In the nearly 10 years since Cisco snatched up on-demand online meeting platform Webex, the San Jose company has become a veritable juggernaut in the videoconferencing space. More than 300 million customers tap its eponymous Cisco Collaboration suite every day and log more than 6 billion meeting minutes in Webex a month, and 1.5 million meetings rooms around the world have Cisco video devices.
But Cisco’s not resting on its laurels. Today it announced an improved Webex meeting scheduler, an improved on-premises service for enterprise customers, and new hardware platforms for boardrooms, meeting rooms, and casual workspaces.
First up’s a new way to join meetings. Instead of having to add dial-in information to a calendar invite manually, typing “@meet” (without quotes) now accomplishes the same thing — regardless of whether the Webex deployment is on-premises, in the cloud, or a mix of both.
“In a recent survey, we found that scheduling meetings is the second-biggest pain point for users,” wrote Sri Srinivasan, vice president and general team manager at Cisco’s collaboration group. “No more management portals or separate booking systems; users will now enjoy a simple to schedule meeting experience with the ability to join with the touch of one button.”
Cisco Webex Edge
Cisco Webex Edge is a new service in three parts: Webex Edge Audio, Webex Edge Connect, and Webex Edge Video Mesh.
Webex Edge Audio lets businesses tap into the public switched telephone network (PSTN) for meetings, with the help of Cisco’s Unified Communications Manager, which automatically routes calls over voice over internet (VoIP), existing PSTN services, and other services available to it. Any meeting participant can join an audio conference without having to worry about dialing a dedicated VoIP line, and — as an added benefit — callbacks from mobile and home phones are natively supported. Communications Manager can intelligently route calls to desk phones.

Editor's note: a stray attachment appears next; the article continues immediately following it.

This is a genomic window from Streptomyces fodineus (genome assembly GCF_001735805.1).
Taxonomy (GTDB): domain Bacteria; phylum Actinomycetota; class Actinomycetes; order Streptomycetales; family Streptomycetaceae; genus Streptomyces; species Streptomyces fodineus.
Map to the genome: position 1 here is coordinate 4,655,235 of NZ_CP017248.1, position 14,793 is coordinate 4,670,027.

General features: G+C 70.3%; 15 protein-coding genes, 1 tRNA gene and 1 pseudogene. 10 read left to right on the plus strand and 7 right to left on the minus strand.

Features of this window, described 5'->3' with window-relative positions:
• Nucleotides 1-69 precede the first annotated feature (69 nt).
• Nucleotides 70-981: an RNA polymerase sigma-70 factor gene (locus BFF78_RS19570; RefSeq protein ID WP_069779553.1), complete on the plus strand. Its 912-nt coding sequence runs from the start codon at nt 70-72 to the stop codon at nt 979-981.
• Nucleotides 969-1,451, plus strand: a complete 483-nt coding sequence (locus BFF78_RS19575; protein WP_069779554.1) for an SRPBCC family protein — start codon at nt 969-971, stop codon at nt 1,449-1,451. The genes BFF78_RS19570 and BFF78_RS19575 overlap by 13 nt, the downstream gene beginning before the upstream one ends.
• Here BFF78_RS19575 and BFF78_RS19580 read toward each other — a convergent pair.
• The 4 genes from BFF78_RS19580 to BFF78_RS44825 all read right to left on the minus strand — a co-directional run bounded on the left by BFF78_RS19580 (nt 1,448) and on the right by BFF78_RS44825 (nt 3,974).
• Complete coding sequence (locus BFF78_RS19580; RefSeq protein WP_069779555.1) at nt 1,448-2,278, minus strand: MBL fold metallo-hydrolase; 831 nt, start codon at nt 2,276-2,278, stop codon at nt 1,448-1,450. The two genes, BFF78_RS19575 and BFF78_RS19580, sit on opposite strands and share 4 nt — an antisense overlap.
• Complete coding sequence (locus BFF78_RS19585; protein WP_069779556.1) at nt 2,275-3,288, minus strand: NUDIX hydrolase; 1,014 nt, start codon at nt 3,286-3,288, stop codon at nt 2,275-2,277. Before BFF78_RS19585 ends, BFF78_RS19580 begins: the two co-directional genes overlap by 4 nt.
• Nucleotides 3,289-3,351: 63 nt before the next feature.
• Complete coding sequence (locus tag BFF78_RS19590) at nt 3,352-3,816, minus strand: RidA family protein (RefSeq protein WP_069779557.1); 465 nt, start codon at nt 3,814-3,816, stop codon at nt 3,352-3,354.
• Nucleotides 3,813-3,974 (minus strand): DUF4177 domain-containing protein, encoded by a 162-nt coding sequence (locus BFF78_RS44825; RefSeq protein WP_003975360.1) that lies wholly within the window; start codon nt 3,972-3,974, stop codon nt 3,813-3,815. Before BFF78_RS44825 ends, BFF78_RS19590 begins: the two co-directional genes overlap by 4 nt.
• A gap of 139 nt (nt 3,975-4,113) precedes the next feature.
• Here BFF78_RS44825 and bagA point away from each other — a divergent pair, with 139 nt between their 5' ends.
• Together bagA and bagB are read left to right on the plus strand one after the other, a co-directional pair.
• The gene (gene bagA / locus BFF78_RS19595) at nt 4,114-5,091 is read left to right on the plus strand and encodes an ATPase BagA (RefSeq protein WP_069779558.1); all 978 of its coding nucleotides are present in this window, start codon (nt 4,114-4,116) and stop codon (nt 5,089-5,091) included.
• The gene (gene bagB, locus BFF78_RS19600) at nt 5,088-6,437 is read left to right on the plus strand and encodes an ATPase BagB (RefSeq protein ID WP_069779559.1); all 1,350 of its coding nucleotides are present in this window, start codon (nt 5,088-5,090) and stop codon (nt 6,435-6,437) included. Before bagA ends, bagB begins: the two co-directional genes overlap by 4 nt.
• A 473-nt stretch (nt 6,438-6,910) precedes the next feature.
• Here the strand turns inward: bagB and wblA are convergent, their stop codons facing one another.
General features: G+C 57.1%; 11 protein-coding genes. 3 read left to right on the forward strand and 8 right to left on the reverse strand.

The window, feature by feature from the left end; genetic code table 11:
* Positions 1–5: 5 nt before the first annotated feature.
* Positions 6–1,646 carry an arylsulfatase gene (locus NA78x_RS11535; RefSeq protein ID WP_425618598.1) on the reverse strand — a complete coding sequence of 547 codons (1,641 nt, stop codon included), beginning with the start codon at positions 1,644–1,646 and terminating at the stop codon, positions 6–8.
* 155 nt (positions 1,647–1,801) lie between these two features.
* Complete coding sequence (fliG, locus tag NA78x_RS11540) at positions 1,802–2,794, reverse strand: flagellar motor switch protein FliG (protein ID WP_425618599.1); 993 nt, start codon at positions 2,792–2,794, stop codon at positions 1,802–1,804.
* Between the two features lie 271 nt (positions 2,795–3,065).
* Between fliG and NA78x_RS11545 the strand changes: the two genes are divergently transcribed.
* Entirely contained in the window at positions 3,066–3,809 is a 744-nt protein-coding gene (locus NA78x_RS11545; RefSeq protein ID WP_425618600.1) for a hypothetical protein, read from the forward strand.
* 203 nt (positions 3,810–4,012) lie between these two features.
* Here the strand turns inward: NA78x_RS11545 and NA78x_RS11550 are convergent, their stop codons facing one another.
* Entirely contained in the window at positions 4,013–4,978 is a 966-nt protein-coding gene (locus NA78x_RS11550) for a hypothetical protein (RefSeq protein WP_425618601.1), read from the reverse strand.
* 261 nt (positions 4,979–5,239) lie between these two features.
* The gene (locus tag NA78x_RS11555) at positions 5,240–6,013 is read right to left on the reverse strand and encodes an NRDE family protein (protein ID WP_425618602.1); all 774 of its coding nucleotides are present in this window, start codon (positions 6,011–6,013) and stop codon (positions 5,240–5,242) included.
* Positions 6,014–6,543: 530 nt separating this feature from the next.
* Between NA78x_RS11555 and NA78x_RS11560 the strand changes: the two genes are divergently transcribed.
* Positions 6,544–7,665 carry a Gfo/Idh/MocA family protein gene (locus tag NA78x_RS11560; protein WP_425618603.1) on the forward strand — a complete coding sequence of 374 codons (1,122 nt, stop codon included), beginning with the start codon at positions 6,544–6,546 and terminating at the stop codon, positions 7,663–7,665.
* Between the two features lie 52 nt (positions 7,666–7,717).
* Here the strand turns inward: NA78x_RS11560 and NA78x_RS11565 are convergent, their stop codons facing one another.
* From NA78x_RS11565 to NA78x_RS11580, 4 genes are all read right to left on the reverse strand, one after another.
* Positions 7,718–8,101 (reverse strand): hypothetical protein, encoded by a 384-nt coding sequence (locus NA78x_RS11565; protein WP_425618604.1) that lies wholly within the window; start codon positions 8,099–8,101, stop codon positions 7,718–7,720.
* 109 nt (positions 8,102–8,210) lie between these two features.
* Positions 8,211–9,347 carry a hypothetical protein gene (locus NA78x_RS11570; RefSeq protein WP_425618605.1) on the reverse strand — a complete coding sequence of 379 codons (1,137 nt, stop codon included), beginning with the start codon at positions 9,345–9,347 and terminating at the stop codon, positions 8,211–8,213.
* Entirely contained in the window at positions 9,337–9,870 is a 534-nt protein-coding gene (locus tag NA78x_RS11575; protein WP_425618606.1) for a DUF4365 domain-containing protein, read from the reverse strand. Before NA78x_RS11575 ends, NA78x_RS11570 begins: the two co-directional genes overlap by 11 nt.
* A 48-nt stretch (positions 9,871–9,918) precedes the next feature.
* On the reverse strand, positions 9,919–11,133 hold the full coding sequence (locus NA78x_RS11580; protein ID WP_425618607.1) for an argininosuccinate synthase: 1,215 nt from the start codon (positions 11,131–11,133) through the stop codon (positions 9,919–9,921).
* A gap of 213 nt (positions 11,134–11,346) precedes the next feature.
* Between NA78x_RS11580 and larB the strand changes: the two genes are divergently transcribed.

“Unlike other solutions, you don’t need to spend on edge traversal licenses or third-party session border controllers,” Javed Khan, VP and general manager of cloud collaboration at Cisco, wrote in a blog post. “They connect to the Webex Cloud through Cisco Expressway without additional licenses … [which] provides great cost savings because it eliminates PSTN charges created by employees.”
Webex Edge Connect — a quality of service-enabled IP link from on-premises hardware to Cisco’s Webex backbone — provides a dedicated peering connection for meetings that Cisco claims isn’t subject to the same congestion, packet loss, jitter, and delay as standard lines. It joins Video Mesh (formerly Hybrid Media Service) — an on-premises videoconferencing solution Cisco introduced last year — as part of Webex Edge.
Webex Edge is included in Cisco Collaboration Flex Plan subscriptions. Peering agreements are an additional monthly charge.
As for the new hardware, two new headsets join the Cisco 500 Series — the 561 and 562 — both designed to work with Cisco’s IP phones, Jabber, and Webex meetings and teams. But the headliner is Cisco Webex Room Kit Pro, which replaces the SX80.
Room Kit Pro boasts six video inputs, three outputs (two 4K at 60 frames per second and one 4K at 30 frames per second), and eight microphone inputs, plus firmware with artificial intelligence (AI) that intelligently adjusts the in-frame view, suppresses background noise, responds to voice commands, and even keeps track of the number of people in a room.
It’s not the only new hardware on tap. There’s the Cisco Webex Room 70 G2, an enhanced version of the existing Room 70 with Cisco’s Webex Codec Pro technology and the same AI features as the Room Kit Pro, and the Cisco Webex Room 55 Dual, which features two 55-inch screens, a built-in quad camera bar, and Wi-Fi and Bluetooth connectivity.
All three — the Cisco Webex Room Kit Pro, Cisco Webex Room 70 G2, and the Room 55 Dual — will be available later this month.